The unfair relationship provision repeals the old test of extortionate credit, under which only 10 successful prosecutions occurred. Although I accept that its influence goes beyond what might be suggested by having only 10 successful cases, it has clearly been inadequate in terms of providing protection, and most people accept that. It is right to raise concerns, as did the hon. Member for Wealden, about whether, without a further framework or guidance, it will be compatible with the human rights legislation. It is a vague test, inevitably, as there is a lack of a clear framework for applying it, and that, combined with the presumption that the relationship is deemed unfair until the contrary is proved, makes it potentially onerous.
Also in respect of the human rights provisions, there are concerns about the powers of licensing and the sanctions given to the OFT. Again, the powers are very wide and unfetteredfor example, the power to impose requirements on licence holders. The Joint Committee on Human Rights has expressed the concern that the
I suggest that the Bill should set out the clear regulatory objectives that the OFT should apply in exercising its discretion. Although that proposal was put to me by the Consumer Credit Association, it seems to me that clarity is entirely in the interests of consumers, as well as of the industry.
Subject to those concerns, I support the change in the test. It is right to be able to survey the whole relationship to determine fairness, considering all the relevant circumstances, including the terms of the agreement and, crucially, the conduct of the parties. An agreement that on the face of it can look entirely reasonable may, in fact, be entirely unreasonable if it has been forced on a consumer in entirely inappropriate circumstances.
With regard to the enforcement powers of the OFT, and subject to the concern that I have expressed about the human rights legislation, we support wider, more flexible powers below the nuclear option of licence withdrawal. I note that the maximum fine of £50,000 can be changed by way of statutory instrument. It is sensible to provide such flexibility.
We support measures to make it easier for consumers to pursue a complaint. The alternative dispute resolution scheme using the financial ombudsman
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service is an appropriate reform. I take on board the concerns of the hon. Member for Wealden about the capacity of the financial ombudsman service to cope, but that could be addressed and resolvedit is not a reason for not doing it. The alternative dispute resolution route is clearly preferable to consumers simply being left to expensive court action, and is a significant advance in consumer protection.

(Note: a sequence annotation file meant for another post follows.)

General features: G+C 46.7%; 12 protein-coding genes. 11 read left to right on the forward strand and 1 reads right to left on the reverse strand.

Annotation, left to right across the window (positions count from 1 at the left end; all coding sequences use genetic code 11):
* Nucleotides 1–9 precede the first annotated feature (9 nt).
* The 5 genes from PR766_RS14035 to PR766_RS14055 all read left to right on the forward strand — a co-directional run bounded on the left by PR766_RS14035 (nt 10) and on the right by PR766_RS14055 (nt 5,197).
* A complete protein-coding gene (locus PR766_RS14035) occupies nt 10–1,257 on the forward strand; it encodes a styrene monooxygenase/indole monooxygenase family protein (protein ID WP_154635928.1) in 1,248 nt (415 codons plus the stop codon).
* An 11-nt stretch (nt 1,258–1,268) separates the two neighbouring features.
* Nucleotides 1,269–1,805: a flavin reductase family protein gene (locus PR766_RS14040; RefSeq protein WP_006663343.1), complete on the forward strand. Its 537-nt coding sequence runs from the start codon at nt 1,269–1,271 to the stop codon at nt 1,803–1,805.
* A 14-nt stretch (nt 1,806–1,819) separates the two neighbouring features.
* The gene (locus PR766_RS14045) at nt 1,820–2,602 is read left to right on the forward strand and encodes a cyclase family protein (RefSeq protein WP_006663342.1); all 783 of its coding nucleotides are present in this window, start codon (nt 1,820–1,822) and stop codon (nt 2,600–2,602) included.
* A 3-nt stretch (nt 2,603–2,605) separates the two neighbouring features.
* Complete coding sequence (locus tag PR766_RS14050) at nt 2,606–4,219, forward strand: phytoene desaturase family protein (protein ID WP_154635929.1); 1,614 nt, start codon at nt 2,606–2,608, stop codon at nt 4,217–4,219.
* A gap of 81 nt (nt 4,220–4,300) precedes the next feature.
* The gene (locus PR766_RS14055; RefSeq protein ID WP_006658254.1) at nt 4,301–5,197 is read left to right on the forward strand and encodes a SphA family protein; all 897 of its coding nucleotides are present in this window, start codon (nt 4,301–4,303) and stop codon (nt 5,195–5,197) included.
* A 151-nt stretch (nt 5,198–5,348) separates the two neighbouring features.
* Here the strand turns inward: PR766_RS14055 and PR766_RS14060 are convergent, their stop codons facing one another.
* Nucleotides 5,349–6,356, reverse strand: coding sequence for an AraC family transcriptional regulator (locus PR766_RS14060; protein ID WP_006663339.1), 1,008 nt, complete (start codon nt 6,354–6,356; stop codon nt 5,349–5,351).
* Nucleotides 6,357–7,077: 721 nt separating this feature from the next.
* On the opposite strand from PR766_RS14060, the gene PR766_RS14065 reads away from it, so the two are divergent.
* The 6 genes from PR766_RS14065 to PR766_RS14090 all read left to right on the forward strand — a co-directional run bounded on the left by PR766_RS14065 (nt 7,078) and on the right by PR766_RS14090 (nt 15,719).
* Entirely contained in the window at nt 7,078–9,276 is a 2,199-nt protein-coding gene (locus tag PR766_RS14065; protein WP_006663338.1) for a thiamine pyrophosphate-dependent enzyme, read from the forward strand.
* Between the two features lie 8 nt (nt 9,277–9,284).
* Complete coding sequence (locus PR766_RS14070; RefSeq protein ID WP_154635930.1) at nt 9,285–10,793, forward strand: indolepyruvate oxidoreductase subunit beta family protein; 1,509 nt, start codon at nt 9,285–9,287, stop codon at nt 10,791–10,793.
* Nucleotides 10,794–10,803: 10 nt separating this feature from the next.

The Bill seeks to improve the regulation of consumer credit businesses. It broadens the fitness test to assess the competence of the business to provide credit. That is a sensible reform, as is the introduction of indefinite licences, which should lift the burden on responsible lenders so that greater focus can be applied to rogue lenders.
There are several other reforms, including annual statements and arrears notices. Like the hon. Member for Wealden, I suspect that it may be inappropriate to require the lender to serve a notice when the situation is being managed perfectly well between it and the borrowerfor example, where there is an agreement whereby although the consumer has failed to pay for a certain number of weeks, the level of debt will not be increased by rising interest rates.
In principle, however, the reforms are sensible. There will inevitably be a number of specific issues that we will debate fully in Committee, but the thrust of these reforms is good. The Bill, although overdue, is certainly worth supporting. I hope that it will lead to a change of culture in those parts of the industry where practices have been unacceptable. As I have tried to indicate, the industry still has a big responsibility to go further in all those areas that are not directly covered by the Bill. However, I guess that the objective of us all is to achieve a transparent and competitive market where businesses can be successful but the industry works in the interests of the consumer.